This large painting was first shown in the 1878 Salon in Paris, where the artist spent most of his career.
Derided by many 20th-century commentators as irredeemably sentimental – Murray (2011) quotes Robert Hughes’ phrase “soggy with moral uplift” – this work has been re-assessed in recent years, as concepts such as emotion and empathy are given increased attention by historians and critics alike.
For Irena Zdanowicz (2007), for instance, it exemplifies the long tradition of drawing “parallels between human and animal behaviour and appearance.” The scale of the picture also reinforces the idea that the ewe’s protection of her dead lamb from the encircling crows has wider human implications, to do with love, grief, and, above all, compassion – as Alain de Botton and John Armstrong emphasized recently.
In 2013, the work was the centrepiece of Patrick Pound’s installation “The Gallery of Air” (shown in the Melbourne Now exhibition at the NGV), drawing particular attention to the breath issuing from the mother’s mouth as she cries out in despair.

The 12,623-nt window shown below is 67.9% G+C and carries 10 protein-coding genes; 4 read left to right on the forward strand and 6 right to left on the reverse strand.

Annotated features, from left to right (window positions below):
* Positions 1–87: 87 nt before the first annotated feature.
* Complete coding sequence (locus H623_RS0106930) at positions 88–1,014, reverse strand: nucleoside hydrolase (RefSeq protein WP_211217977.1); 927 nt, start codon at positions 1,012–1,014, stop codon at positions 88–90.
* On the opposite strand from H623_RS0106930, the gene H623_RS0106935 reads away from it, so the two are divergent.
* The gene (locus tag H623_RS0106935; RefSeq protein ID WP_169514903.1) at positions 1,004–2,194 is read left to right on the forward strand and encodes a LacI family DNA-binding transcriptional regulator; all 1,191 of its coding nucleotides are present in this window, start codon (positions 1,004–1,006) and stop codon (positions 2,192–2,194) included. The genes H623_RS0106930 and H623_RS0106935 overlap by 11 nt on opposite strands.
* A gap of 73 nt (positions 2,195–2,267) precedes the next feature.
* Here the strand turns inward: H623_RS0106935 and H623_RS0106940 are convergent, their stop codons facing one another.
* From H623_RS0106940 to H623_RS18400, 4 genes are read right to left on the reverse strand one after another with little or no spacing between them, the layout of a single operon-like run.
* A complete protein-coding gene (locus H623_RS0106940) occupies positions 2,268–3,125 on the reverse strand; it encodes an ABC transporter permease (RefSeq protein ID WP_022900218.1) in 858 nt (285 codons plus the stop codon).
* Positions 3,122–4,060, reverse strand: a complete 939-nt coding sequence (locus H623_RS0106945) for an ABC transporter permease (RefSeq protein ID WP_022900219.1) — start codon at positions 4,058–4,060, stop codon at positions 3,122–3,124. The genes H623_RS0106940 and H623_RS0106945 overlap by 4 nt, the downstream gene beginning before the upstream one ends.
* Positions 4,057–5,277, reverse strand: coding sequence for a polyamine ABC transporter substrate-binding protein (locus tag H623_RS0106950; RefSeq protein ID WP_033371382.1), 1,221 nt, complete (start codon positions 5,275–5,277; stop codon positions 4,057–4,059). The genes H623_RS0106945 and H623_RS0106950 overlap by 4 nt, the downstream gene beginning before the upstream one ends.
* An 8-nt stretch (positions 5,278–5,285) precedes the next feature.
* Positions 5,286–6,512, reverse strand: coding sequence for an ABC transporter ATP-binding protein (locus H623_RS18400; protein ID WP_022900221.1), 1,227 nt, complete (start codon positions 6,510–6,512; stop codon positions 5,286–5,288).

AR 1879, p.55 (noting the date of receipt as 16 Feb.1879); NGV 1894, p.16 (I.La Trobe Gallery, no.16; ill.); NGV 1905, p.12 (I.La Trobe Gallery, no.19; ill.) [£1200]
For details and discussion (usually dating the acquisition to 1880), see Gott 19C (2003), pp.60-61 (entry by Laurie Benson); Irena Zdanowicz (ed.), Masters of Emotion: Exploring the Emotions from the Old Masters to the Present, Mornington Peninsula Regional Gallery, 2007, cat.72, pl.19, and p.26 (quoted); and De Bottom & Armstrong, Art as Therapy: Works from the collections of the NGV, 2014, p.46: “this image spreads directly to the heart”
See also Galbally NGV (1987), p.19; Phip Murray The NGV Story (2011), p.16, including the quote from Robert Hughes, The Art of Australia, rev.edn., Penguin, 1970, p.48; and Melbourne Now: Exhibition Guide, NGV, 2013, pp.280-281 (Patrick Pound)